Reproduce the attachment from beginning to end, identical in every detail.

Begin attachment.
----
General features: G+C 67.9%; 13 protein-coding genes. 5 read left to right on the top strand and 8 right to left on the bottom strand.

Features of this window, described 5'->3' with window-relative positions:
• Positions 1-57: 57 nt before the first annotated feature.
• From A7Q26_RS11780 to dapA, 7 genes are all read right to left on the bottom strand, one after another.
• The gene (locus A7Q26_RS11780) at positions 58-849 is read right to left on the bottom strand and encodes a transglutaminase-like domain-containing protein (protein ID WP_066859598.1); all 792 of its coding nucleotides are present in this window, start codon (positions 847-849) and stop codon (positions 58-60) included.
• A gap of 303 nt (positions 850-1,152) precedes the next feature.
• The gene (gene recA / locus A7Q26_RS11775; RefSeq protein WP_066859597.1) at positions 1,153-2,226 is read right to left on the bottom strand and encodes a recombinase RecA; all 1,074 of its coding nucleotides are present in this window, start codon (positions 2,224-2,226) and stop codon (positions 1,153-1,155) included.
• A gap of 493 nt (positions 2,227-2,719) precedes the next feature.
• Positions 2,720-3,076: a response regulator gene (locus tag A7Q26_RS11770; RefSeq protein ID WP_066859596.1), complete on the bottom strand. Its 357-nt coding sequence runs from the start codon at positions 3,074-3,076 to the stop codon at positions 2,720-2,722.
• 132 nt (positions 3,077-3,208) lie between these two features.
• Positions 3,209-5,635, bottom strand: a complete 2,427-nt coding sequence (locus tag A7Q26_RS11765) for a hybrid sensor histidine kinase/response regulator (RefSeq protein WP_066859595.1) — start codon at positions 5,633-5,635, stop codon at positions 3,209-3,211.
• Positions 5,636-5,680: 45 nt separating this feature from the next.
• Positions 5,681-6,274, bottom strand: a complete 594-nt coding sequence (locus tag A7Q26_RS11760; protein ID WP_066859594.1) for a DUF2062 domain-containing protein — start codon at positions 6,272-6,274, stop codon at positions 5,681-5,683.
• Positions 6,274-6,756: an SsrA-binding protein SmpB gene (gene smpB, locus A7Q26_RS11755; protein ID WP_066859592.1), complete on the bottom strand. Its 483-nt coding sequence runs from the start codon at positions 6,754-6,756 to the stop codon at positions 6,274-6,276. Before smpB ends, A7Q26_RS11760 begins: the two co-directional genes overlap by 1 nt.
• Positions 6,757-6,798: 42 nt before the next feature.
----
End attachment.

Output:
General features: G+C 67.9%; 13 protein-coding genes. 5 read left to right on the top strand and 8 right to left on the bottom strand.

Features of this window, described 5'->3' with window-relative positions:
• Positions 1-57: 57 nt before the first annotated feature.
• From A7Q26_RS11780 to dapA, 7 genes are all read right to left on the bottom strand, one after another.
• The gene (locus A7Q26_RS11780) at positions 58-849 is read right to left on the bottom strand and encodes a transglutaminase-like domain-containing protein (protein ID WP_066859598.1); all 792 of its coding nucleotides are present in this window, start codon (positions 847-849) and stop codon (positions 58-60) included.
• A gap of 303 nt (positions 850-1,152) precedes the next feature.
• The gene (gene recA / locus A7Q26_RS11775; RefSeq protein WP_066859597.1) at positions 1,153-2,226 is read right to left on the bottom strand and encodes a recombinase RecA; all 1,074 of its coding nucleotides are present in this window, start codon (positions 2,224-2,226) and stop codon (positions 1,153-1,155) included.
• A gap of 493 nt (positions 2,227-2,719) precedes the next feature.
• Positions 2,720-3,076: a response regulator gene (locus tag A7Q26_RS11770; RefSeq protein ID WP_066859596.1), complete on the bottom strand. Its 357-nt coding sequence runs from the start codon at positions 3,074-3,076 to the stop codon at positions 2,720-2,722.
• 132 nt (positions 3,077-3,208) lie between these two features.
• Positions 3,209-5,635, bottom strand: a complete 2,427-nt coding sequence (locus tag A7Q26_RS11765) for a hybrid sensor histidine kinase/response regulator (RefSeq protein WP_066859595.1) — start codon at positions 5,633-5,635, stop codon at positions 3,209-3,211.
• Positions 5,636-5,680: 45 nt separating this feature from the next.
• Positions 5,681-6,274, bottom strand: a complete 594-nt coding sequence (locus tag A7Q26_RS11760; protein ID WP_066859594.1) for a DUF2062 domain-containing protein — start codon at positions 6,272-6,274, stop codon at positions 5,681-5,683.
• Positions 6,274-6,756: an SsrA-binding protein SmpB gene (gene smpB, locus A7Q26_RS11755; protein ID WP_066859592.1), complete on the bottom strand. Its 483-nt coding sequence runs from the start codon at positions 6,754-6,756 to the stop codon at positions 6,274-6,276. Before smpB ends, A7Q26_RS11760 begins: the two co-directional genes overlap by 1 nt.
• Positions 6,757-6,798: 42 nt before the next feature.